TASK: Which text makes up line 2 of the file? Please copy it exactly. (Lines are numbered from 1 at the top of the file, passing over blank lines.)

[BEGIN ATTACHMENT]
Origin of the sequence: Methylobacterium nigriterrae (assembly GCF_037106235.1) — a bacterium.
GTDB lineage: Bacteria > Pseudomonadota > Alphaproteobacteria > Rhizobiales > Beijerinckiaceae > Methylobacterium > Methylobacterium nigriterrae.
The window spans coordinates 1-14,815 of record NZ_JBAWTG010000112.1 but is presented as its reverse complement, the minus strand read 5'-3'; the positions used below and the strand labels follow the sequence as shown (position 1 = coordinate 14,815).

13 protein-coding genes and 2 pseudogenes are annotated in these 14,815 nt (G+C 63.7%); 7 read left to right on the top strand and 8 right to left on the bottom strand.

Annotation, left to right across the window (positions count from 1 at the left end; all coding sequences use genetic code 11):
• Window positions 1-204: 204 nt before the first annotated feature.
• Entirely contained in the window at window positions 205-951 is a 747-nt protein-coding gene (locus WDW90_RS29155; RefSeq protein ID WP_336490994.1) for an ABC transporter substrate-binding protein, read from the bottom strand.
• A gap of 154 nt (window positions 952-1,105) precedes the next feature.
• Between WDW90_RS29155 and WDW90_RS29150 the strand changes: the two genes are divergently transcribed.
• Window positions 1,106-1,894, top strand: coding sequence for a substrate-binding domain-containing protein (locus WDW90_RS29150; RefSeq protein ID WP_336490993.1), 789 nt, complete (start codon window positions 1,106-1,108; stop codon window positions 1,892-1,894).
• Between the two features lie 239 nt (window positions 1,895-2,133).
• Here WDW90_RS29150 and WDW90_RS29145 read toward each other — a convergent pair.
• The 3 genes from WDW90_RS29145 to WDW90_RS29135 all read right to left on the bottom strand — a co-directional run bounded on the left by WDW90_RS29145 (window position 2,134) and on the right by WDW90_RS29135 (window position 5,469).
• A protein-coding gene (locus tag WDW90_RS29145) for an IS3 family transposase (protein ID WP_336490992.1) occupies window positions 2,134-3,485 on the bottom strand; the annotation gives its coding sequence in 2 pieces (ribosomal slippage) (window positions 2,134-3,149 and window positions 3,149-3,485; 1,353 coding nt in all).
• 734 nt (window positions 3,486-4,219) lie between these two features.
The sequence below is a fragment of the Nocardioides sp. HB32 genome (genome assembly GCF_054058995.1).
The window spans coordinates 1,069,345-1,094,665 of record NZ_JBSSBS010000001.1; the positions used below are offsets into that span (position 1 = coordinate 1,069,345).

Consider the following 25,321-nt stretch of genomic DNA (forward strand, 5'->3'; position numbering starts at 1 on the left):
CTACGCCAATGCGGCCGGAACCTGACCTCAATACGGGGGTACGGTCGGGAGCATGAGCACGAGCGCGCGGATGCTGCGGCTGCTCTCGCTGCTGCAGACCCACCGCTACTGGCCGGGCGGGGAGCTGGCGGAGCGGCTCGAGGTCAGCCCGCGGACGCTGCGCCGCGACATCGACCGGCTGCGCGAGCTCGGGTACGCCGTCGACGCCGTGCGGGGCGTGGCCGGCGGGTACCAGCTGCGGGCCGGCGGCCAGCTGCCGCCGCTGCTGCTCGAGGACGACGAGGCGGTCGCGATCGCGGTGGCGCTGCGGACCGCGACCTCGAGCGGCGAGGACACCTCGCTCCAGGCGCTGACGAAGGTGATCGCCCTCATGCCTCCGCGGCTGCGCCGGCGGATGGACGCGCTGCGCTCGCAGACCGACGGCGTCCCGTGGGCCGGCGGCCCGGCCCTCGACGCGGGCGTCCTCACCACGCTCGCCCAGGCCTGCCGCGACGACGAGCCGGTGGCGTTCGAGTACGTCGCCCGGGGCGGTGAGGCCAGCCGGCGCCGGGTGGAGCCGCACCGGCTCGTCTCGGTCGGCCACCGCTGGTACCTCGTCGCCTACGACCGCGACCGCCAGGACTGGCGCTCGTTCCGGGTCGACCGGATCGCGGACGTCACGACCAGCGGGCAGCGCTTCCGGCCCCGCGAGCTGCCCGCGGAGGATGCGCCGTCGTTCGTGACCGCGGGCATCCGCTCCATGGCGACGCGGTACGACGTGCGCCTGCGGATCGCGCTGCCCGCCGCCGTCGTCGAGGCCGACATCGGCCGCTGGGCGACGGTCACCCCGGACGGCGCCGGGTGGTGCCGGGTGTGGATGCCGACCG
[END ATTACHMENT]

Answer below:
GTDB lineage: Bacteria > Pseudomonadota > Alphaproteobacteria > Rhizobiales > Beijerinckiaceae > Methylobacterium > Methylobacterium nigriterrae.